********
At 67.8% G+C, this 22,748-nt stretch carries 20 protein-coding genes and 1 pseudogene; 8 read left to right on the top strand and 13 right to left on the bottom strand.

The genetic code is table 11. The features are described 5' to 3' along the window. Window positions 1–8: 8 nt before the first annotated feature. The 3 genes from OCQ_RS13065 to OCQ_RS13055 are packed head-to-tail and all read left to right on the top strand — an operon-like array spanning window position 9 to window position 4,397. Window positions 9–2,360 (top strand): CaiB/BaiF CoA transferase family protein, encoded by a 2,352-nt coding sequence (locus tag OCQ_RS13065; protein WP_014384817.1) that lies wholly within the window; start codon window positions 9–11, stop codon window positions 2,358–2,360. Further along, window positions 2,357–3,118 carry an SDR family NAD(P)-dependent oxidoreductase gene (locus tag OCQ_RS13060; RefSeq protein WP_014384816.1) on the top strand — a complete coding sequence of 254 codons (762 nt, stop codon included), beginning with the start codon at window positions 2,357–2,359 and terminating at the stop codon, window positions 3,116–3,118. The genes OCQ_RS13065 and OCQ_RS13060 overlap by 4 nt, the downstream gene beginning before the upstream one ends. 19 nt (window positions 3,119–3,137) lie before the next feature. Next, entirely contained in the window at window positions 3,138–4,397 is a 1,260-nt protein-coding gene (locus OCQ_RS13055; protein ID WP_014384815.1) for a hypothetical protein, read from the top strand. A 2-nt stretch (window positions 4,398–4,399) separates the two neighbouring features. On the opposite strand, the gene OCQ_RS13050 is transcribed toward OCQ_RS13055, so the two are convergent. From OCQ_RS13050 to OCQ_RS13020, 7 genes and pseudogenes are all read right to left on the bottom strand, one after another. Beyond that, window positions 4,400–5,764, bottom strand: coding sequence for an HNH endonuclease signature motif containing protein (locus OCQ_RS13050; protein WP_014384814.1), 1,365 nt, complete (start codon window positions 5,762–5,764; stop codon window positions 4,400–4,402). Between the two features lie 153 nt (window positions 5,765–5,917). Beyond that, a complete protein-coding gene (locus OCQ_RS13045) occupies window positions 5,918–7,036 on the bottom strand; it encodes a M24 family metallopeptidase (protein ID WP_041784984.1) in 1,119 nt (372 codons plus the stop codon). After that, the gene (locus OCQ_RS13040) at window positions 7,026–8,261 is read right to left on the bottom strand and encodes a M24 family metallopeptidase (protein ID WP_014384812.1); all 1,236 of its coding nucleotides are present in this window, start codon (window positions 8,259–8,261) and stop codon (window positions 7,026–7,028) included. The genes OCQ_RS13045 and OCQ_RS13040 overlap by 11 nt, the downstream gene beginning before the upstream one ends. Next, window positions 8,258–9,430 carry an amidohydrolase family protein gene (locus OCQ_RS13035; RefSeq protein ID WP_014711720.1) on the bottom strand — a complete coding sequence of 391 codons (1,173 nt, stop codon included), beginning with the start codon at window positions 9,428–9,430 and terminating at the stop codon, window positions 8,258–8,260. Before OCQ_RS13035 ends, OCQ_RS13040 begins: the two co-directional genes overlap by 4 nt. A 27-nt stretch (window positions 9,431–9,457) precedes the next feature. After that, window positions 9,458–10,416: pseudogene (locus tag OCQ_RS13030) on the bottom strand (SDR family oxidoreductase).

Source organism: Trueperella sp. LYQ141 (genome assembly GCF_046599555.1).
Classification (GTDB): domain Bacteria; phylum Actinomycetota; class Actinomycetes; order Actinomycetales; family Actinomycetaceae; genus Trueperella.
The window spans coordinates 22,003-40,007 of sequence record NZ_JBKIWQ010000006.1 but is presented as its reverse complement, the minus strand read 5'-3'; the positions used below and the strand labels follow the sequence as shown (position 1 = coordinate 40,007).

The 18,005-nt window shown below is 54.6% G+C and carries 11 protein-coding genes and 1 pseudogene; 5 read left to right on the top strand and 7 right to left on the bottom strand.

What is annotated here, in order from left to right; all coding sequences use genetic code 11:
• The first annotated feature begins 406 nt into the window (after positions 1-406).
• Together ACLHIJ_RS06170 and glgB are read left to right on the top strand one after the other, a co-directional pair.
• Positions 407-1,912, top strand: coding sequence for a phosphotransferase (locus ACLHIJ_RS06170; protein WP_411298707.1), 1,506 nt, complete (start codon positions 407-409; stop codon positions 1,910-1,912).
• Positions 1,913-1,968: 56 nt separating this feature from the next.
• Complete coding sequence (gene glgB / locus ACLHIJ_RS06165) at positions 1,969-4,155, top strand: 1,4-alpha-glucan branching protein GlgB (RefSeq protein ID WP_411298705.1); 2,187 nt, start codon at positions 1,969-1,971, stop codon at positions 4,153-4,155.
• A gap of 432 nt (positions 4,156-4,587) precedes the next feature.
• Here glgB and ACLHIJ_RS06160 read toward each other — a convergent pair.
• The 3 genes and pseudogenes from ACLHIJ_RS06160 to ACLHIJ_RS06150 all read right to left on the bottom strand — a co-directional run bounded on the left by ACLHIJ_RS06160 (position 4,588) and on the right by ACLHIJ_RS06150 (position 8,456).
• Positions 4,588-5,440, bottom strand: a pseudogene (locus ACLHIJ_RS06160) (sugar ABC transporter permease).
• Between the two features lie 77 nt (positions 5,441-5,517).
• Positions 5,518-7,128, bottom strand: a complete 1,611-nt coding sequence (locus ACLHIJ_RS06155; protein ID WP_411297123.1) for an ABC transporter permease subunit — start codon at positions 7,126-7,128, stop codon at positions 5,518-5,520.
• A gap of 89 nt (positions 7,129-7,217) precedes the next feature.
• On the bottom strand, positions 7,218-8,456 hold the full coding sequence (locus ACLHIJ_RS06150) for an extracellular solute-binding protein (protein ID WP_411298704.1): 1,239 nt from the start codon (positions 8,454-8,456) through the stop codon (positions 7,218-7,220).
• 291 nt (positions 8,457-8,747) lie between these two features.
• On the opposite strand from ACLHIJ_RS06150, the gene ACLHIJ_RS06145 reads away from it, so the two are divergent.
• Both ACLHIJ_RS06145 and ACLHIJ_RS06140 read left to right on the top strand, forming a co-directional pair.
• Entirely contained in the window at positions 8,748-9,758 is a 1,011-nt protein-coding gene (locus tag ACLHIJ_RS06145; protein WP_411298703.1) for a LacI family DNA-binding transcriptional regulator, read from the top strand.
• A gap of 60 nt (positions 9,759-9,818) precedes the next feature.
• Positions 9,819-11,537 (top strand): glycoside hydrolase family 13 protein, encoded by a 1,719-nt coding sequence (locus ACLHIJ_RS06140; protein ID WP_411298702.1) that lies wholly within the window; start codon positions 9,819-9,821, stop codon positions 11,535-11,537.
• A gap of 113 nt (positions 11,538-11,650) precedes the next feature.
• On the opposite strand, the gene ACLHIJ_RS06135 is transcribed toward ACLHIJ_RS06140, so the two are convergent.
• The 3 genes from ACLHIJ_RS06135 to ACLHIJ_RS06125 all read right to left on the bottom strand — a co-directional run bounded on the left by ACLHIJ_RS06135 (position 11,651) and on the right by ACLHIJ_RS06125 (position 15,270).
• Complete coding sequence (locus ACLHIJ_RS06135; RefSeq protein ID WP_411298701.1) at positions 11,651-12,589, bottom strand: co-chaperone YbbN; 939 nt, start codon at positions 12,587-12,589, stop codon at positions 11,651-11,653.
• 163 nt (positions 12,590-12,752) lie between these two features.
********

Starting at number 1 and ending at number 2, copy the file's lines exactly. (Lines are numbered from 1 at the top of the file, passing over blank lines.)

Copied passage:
At 67.8% G+C, this 22,748-nt stretch carries 20 protein-coding genes and 1 pseudogene; 8 read left to right on the top strand and 13 right to left on the bottom strand.

The genetic code is table 11. The features are described 5' to 3' along the window. Window positions 1–8: 8 nt before the first annotated feature. The 3 genes from OCQ_RS13065 to OCQ_RS13055 are packed head-to-tail and all read left to right on the top strand — an operon-like array spanning window position 9 to window position 4,397. Window positions 9–2,360 (top strand): CaiB/BaiF CoA transferase family protein, encoded by a 2,352-nt coding sequence (locus tag OCQ_RS13065; protein WP_014384817.1) that lies wholly within the window; start codon window positions 9–11, stop codon window positions 2,358–2,360. Further along, window positions 2,357–3,118 carry an SDR family NAD(P)-dependent oxidoreductase gene (locus tag OCQ_RS13060; RefSeq protein WP_014384816.1) on the top strand — a complete coding sequence of 254 codons (762 nt, stop codon included), beginning with the start codon at window positions 2,357–2,359 and terminating at the stop codon, window positions 3,116–3,118. The genes OCQ_RS13065 and OCQ_RS13060 overlap by 4 nt, the downstream gene beginning before the upstream one ends. 19 nt (window positions 3,119–3,137) lie before the next feature. Next, entirely contained in the window at window positions 3,138–4,397 is a 1,260-nt protein-coding gene (locus OCQ_RS13055; protein ID WP_014384815.1) for a hypothetical protein, read from the top strand. A 2-nt stretch (window positions 4,398–4,399) separates the two neighbouring features. On the opposite strand, the gene OCQ_RS13050 is transcribed toward OCQ_RS13055, so the two are convergent. From OCQ_RS13050 to OCQ_RS13020, 7 genes and pseudogenes are all read right to left on the bottom strand, one after another. Beyond that, window positions 4,400–5,764, bottom strand: coding sequence for an HNH endonuclease signature motif containing protein (locus OCQ_RS13050; protein WP_014384814.1), 1,365 nt, complete (start codon window positions 5,762–5,764; stop codon window positions 4,400–4,402). Between the two features lie 153 nt (window positions 5,765–5,917). Beyond that, a complete protein-coding gene (locus OCQ_RS13045) occupies window positions 5,918–7,036 on the bottom strand; it encodes a M24 family metallopeptidase (protein ID WP_041784984.1) in 1,119 nt (372 codons plus the stop codon). After that, the gene (locus OCQ_RS13040) at window positions 7,026–8,261 is read right to left on the bottom strand and encodes a M24 family metallopeptidase (protein ID WP_014384812.1); all 1,236 of its coding nucleotides are present in this window, start codon (window positions 8,259–8,261) and stop codon (window positions 7,026–7,028) included. The genes OCQ_RS13045 and OCQ_RS13040 overlap by 11 nt, the downstream gene beginning before the upstream one ends. Next, window positions 8,258–9,430 carry an amidohydrolase family protein gene (locus OCQ_RS13035; RefSeq protein ID WP_014711720.1) on the bottom strand — a complete coding sequence of 391 codons (1,173 nt, stop codon included), beginning with the start codon at window positions 9,428–9,430 and terminating at the stop codon, window positions 8,258–8,260. Before OCQ_RS13035 ends, OCQ_RS13040 begins: the two co-directional genes overlap by 4 nt. A 27-nt stretch (window positions 9,431–9,457) precedes the next feature. After that, window positions 9,458–10,416: pseudogene (locus tag OCQ_RS13030) on the bottom strand (SDR family oxidoreductase).